You may want to start thinking about whether you would like pain relief during labor and delivery. You don’t have to decide now, but it’s a good idea to know your options. Even if you do make a decision now, you may change your mind once you’re in labor.
Each woman’s labor is unique. The amount of pain a woman feels during labor may differ from that felt by another woman. Pain depends on many factors, such as the size and position of the baby, the strength of contractions, and how you handle pain.
Some women take classes to learn breathing and relaxation techniques to help cope with pain during childbirth. Others may find it helpful to use these techniques along with pain medications.
There are two types of pain-relieving drugs — analgesics and anesthetics. Analgesics lessen the pain, while anesthetics block all pain and sensation. Some forms of analgesics used in labor are: morphine, fentanyl, and nitrous oxide. Different analgesics are able to be used during different stages of labor:
- Morphine: Sometimes used in early labor and is given through an intramuscular injection. It helps dull the pain for about 4 hours. It can cause nausea and is given with an anti-nausea medication, phenergan, to alleviate this possible side effect. Before and with this medication the baby’s heart rate is monitored.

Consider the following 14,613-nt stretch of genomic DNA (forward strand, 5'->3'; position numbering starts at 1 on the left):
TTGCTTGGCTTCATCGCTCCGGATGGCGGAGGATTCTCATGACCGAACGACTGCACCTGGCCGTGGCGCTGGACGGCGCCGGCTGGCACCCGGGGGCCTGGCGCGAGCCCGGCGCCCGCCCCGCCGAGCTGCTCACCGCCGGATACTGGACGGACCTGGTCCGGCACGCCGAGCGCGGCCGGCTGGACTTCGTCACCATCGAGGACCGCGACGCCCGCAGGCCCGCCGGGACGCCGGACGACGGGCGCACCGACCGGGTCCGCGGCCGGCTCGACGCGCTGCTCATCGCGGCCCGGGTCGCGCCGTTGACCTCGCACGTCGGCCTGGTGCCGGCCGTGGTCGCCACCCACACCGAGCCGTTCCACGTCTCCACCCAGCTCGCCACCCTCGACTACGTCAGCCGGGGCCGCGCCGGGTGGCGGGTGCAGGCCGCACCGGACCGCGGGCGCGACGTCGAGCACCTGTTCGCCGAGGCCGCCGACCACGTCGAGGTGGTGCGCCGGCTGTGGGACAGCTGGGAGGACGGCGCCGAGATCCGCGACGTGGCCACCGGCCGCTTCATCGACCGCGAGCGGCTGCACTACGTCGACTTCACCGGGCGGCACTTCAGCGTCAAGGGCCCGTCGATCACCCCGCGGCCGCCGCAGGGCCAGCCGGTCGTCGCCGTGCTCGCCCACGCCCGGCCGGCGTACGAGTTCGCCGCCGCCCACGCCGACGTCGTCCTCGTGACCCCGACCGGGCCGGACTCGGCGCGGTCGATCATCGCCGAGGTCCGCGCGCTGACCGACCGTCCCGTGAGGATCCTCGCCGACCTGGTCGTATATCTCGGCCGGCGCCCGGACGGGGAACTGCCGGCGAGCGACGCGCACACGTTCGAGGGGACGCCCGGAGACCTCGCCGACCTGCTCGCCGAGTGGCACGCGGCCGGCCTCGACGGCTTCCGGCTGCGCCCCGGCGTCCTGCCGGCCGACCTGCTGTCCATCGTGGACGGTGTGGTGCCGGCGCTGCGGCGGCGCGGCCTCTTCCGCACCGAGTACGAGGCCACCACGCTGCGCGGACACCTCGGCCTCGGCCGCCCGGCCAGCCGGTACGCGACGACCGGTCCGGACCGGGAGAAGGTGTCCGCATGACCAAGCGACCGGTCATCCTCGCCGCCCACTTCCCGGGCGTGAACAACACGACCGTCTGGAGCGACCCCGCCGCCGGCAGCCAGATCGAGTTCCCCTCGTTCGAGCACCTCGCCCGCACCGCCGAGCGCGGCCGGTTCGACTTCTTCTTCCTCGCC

- Fentanyl: Sometimes used in early labor or active labor, but not given close to delivery and is given through an IV. It helps dull the pain for about 30 to 60 minutes. Before and with this medication the baby’s heart rate is monitored.
- Nitrous Oxide(laughing gas): Can be used during any stage of labor during the peak of a contraction. The mother holds a face mask and breathes in needed amount. Again, this dulls the pain but doesn’t fully eliminate the pain.
Some forms of anesthesia, such as general anesthesia, cause you to lose consciousness. General anesthesia usually is not used for vaginal births. Other forms, such as regional anesthesia, remove all feeling of pain from parts of the body while you stay conscious. Several forms of regional anesthesia are used during childbirth:
- Epidural Block: Epidural blocks cause loss of some feeling in the lower part of a woman’s body, yet she remains awake and alert. An epidural block may be given soon after contractions start or later as labor progresses. It is given through a thin tube inserted in the lower back.
- Spinal Block: A spinal block — like an epidural block — is done with an injection in the lower back. It provides good relief from pain and starts working fast, but it lasts only an hour or two. It usually is used for cesarean delivery and only rarely in late labor or for a vaginal delivery.
- Combined Epidural-Spinal Block: A combined spinal–epidural block has the benefits of both types of pain relief. The spinal part helps provide pain relief right away. Drugs given through the epidural provide pain relief throughout labor.
There are advantages and disadvantages for each form of analgesia and anesthesia. An anesthesiologist will work with your health care team to help you choose the best method.